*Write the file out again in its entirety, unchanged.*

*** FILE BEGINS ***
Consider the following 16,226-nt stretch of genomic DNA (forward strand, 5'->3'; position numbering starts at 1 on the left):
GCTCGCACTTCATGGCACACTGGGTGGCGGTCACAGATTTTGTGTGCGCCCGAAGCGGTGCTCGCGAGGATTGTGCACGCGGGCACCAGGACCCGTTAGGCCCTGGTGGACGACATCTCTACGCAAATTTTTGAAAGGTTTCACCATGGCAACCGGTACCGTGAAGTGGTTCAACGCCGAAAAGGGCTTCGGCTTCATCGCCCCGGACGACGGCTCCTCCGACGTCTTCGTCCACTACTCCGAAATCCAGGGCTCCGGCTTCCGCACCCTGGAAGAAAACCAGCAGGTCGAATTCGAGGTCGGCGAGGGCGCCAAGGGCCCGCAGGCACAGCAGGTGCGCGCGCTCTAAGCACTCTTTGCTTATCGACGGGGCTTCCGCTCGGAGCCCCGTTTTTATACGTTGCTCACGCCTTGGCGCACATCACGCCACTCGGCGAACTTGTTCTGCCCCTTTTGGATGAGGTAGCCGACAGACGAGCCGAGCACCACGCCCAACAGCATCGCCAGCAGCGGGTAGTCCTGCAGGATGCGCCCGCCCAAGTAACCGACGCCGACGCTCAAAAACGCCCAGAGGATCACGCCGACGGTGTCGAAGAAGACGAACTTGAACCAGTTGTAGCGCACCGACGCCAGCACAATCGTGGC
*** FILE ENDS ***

Consider the following 16,226-nt stretch of genomic DNA (forward strand, 5'->3'; position numbering starts at 1 on the left):
GCTCGCACTTCATGGCACACTGGGTGGCGGTCACAGATTTTGTGTGCGCCCGAAGCGGTGCTCGCGAGGATTGTGCACGCGGGCACCAGGACCCGTTAGGCCCTGGTGGACGACATCTCTACGCAAATTTTTGAAAGGTTTCACCATGGCAACCGGTACCGTGAAGTGGTTCAACGCCGAAAAGGGCTTCGGCTTCATCGCCCCGGACGACGGCTCCTCCGACGTCTTCGTCCACTACTCCGAAATCCAGGGCTCCGGCTTCCGCACCCTGGAAGAAAACCAGCAGGTCGAATTCGAGGTCGGCGAGGGCGCCAAGGGCCCGCAGGCACAGCAGGTGCGCGCGCTCTAAGCACTCTTTGCTTATCGACGGGGCTTCCGCTCGGAGCCCCGTTTTTATACGTTGCTCACGCCTTGGCGCACATCACGCCACTCGGCGAACTTGTTCTGCCCCTTTTGGATGAGGTAGCCGACAGACGAGCCGAGCACCACGCCCAACAGCATCGCCAGCAGCGGGTAGTCCTGCAGGATGCGCCCGCCCAAGTAACCGACGCCGACGCTCAAAAACGCCCAGAGGATCACGCCGACGGTGTCGAAGAAGACGAACTTGAACCAGTTGTAGCGCACCGACGCCAGCACAATCGTGGC